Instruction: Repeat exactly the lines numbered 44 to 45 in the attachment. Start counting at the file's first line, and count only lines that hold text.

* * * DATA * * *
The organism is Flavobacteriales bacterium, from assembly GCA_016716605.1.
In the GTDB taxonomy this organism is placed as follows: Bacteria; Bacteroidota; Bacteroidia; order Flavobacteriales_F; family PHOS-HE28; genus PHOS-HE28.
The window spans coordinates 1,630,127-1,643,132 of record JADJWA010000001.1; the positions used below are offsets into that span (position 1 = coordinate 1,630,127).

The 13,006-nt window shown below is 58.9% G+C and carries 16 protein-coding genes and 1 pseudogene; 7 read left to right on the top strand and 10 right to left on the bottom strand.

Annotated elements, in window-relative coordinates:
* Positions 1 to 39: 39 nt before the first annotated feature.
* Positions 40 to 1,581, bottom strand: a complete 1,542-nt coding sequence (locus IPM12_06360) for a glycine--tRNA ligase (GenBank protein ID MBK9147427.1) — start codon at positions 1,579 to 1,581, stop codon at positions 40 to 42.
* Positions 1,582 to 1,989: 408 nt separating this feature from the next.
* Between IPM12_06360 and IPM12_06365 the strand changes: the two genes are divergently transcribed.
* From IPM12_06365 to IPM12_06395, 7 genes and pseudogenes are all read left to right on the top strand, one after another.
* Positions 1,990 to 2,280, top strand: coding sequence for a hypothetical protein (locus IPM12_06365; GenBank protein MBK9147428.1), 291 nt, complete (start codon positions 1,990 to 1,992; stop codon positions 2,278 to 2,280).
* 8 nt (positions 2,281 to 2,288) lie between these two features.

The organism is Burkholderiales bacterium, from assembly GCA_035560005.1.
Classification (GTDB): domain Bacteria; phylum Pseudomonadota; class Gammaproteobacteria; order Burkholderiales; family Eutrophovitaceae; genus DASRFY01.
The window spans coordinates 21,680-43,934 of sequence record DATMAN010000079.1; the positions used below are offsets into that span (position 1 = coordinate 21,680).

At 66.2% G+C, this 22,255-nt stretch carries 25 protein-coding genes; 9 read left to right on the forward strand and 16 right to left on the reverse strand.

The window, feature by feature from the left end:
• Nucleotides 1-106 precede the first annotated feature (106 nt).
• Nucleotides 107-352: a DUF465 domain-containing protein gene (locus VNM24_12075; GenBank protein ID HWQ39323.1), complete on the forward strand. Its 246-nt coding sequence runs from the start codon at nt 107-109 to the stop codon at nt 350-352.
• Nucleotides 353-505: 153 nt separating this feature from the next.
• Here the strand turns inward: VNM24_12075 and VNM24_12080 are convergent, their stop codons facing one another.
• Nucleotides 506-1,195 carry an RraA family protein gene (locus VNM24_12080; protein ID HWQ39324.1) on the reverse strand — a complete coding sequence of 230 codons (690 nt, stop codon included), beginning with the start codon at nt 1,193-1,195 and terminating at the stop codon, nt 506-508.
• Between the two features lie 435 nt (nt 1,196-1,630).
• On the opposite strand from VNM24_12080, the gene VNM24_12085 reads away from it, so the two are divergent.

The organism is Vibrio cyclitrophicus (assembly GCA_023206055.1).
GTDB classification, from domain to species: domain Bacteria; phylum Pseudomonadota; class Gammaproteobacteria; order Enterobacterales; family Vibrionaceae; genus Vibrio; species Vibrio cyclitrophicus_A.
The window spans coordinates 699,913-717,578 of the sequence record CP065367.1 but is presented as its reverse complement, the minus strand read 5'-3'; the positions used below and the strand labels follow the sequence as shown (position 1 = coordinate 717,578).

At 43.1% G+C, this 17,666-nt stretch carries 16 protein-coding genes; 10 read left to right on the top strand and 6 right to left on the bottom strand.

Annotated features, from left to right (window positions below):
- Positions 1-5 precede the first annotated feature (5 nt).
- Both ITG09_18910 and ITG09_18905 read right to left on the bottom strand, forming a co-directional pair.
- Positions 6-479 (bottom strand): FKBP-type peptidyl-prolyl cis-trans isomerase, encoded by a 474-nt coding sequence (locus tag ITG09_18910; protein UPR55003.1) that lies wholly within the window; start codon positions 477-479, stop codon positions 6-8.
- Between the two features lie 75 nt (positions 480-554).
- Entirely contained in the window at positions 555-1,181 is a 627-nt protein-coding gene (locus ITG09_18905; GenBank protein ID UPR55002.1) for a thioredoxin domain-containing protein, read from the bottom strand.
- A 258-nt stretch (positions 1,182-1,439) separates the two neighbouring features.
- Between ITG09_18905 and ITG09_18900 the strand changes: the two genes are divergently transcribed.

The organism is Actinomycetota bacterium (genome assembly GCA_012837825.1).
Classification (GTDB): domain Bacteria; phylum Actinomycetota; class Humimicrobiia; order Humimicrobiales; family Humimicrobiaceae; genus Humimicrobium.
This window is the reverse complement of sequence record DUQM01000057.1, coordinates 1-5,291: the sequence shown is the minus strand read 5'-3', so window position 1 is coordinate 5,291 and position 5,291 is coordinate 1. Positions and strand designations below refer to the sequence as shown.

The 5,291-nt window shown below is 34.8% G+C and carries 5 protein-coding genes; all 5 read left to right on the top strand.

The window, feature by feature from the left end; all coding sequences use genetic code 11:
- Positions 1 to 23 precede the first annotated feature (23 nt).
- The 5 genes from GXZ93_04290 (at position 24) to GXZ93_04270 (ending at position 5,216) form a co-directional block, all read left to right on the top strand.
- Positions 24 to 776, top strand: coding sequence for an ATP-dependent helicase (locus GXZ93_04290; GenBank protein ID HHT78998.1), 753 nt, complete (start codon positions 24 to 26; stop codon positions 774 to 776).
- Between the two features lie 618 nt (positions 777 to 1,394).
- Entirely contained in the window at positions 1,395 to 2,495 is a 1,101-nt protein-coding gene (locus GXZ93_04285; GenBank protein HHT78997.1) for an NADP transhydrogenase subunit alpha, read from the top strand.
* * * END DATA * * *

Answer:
- Positions 24 to 776, top strand: coding sequence for an ATP-dependent helicase (locus GXZ93_04290; GenBank protein ID HHT78998.1), 753 nt, complete (start codon positions 24 to 26; stop codon positions 774 to 776).
- Between the two features lie 618 nt (positions 777 to 1,394).